Brooks Laich, Julianne Hough’s husband, discusses their IVF plans

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Just know that I wasn’t going to cover this if it was just idle speculation about the state of Julianne Hough’s womb. I only decided to cover it because these are real quotes from Julianne’s husband Brooks Laich, about how they’re going through IVF to conceive their first child. Julianne and Brooks got married in the summer of 2017 after a few years of dating and living together. Julianne is young too – she’s only 30 years old right now. She probably thought she would have an easy time getting pregnant naturally given her age, or maybe she was expecting some difficulties because of her long-standing struggles with endometriosis. Whatever it was, Brooks says that they’re now doing IVF and he wants people to know about it and talk about it.

Ready to start a family! Julianne Hough and her husband, Brooks Laich, have plans to conceive their first child with the help of in vitro fertilization.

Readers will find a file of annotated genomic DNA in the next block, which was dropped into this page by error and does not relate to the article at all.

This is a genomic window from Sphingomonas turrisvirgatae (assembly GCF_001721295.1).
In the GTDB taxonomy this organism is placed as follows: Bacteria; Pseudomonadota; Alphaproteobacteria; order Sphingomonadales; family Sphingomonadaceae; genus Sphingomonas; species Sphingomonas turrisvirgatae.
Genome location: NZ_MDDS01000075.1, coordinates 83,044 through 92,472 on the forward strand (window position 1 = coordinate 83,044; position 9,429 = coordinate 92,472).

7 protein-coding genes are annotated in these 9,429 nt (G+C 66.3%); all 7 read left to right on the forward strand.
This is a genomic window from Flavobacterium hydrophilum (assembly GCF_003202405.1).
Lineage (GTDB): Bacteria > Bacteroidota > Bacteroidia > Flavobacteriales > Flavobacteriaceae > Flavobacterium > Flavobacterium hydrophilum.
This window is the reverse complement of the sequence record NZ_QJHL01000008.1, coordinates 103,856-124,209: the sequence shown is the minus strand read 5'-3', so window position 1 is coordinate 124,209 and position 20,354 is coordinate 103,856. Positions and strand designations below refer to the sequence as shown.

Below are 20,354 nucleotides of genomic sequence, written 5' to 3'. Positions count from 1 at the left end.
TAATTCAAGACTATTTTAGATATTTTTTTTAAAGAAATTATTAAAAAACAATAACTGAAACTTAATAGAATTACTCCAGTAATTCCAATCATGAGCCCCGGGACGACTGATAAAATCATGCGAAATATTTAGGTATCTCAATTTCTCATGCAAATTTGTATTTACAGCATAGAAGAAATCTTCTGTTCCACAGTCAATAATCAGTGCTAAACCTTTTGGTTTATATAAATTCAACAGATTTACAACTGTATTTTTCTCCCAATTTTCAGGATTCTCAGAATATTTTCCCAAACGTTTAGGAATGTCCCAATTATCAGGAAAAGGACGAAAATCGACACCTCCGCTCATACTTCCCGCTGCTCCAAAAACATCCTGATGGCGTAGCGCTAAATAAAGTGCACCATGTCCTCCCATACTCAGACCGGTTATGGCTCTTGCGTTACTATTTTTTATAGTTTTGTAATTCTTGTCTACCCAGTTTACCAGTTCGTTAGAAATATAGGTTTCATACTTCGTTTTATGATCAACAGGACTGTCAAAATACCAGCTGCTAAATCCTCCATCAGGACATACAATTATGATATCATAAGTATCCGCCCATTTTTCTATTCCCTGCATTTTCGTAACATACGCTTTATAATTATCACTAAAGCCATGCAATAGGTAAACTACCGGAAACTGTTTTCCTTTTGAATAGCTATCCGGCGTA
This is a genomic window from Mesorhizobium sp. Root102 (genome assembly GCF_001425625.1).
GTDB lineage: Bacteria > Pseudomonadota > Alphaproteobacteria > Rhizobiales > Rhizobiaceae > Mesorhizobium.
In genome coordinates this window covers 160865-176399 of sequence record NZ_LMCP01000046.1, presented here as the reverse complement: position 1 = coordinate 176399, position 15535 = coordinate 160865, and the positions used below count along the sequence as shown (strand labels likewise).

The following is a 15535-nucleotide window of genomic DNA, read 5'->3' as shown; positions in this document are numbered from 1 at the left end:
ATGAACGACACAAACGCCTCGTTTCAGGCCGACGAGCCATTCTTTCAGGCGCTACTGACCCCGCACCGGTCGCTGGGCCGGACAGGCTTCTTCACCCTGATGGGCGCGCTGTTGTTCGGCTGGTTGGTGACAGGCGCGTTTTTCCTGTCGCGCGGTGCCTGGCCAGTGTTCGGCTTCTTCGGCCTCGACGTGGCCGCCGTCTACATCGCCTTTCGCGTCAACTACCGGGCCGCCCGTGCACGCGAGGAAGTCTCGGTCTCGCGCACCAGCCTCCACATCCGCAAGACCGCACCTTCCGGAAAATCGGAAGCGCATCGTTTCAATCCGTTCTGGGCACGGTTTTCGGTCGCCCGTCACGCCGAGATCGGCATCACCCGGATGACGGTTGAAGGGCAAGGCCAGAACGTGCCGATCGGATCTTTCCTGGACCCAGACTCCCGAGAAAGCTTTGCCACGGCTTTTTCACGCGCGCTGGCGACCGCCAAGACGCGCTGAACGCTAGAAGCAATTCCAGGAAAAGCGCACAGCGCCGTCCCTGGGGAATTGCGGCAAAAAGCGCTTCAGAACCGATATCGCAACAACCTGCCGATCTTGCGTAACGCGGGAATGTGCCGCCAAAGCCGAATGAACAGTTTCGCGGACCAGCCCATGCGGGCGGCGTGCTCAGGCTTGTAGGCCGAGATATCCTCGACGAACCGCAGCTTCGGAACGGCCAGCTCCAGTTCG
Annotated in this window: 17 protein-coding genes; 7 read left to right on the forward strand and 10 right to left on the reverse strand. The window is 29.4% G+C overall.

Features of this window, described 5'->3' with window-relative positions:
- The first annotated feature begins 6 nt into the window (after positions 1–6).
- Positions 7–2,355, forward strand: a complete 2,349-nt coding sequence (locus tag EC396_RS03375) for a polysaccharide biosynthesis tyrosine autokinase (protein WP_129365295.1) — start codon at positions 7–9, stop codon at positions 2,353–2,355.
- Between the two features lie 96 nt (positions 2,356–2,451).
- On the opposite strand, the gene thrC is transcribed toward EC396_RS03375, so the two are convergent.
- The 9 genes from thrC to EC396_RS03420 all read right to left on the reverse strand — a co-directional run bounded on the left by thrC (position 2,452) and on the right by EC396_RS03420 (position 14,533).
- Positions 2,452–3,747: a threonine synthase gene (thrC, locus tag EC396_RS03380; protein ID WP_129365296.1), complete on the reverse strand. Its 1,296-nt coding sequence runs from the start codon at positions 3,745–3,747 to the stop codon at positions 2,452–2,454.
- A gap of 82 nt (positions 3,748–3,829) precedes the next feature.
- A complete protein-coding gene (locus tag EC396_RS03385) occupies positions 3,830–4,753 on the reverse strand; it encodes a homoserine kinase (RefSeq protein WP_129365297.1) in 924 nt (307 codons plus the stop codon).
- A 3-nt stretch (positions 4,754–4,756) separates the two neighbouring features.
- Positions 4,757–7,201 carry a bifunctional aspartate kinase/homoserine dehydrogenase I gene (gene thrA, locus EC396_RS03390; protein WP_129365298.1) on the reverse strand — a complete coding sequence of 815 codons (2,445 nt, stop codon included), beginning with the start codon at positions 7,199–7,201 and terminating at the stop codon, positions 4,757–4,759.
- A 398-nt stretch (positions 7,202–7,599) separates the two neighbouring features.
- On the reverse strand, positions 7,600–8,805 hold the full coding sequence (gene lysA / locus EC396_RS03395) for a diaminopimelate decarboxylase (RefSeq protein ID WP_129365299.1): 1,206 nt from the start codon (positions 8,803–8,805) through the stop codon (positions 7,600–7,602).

“My wife and I want to have children in our future, and going through IVF was a decision we made to increase the [odds] of that happening,” the professional hockey player, 35, told Us Weekly exclusively in the new issue. “I wish people would perceive it [that way instead of with] shame or guilt.”

The athlete is hoping to shift that mindset with his podcast, iHeartRadio’s “How Men Think,” cohosted by Gavin DeGraw and featuring a panel of experts. “We want to … attack things that are stereotyped or deemed sensitive or hush-hush,” he told Us.

Laich went on to rave about his wife, 30. “Julianne has the best heart in the world — that’s her,” he said of the Dancing With the Stars judge. “I view her as such a better person than I am because of the amount of love she has for every living thing in the world.”

[From Us Weekly]

He… sounds like a good guy? I mean, yes, I’m prepared to give him a cookie for being an adult and supporting his partner and talking about tricky subjects openly (while shilling his podcast). A lot of men wouldn’t be so upfront about it, and I respect Brooks for what he’s doing, and helping to de-stigmatize the conversations men can have about the struggle to conceive or making reproductive choices with their partner. Who knew that a handsome hockey player would be so…NOT toxic? Is he Canadian or something? Let me look it up. YES HE IS CANADIAN THIS EXPLAINS EVERYTHING.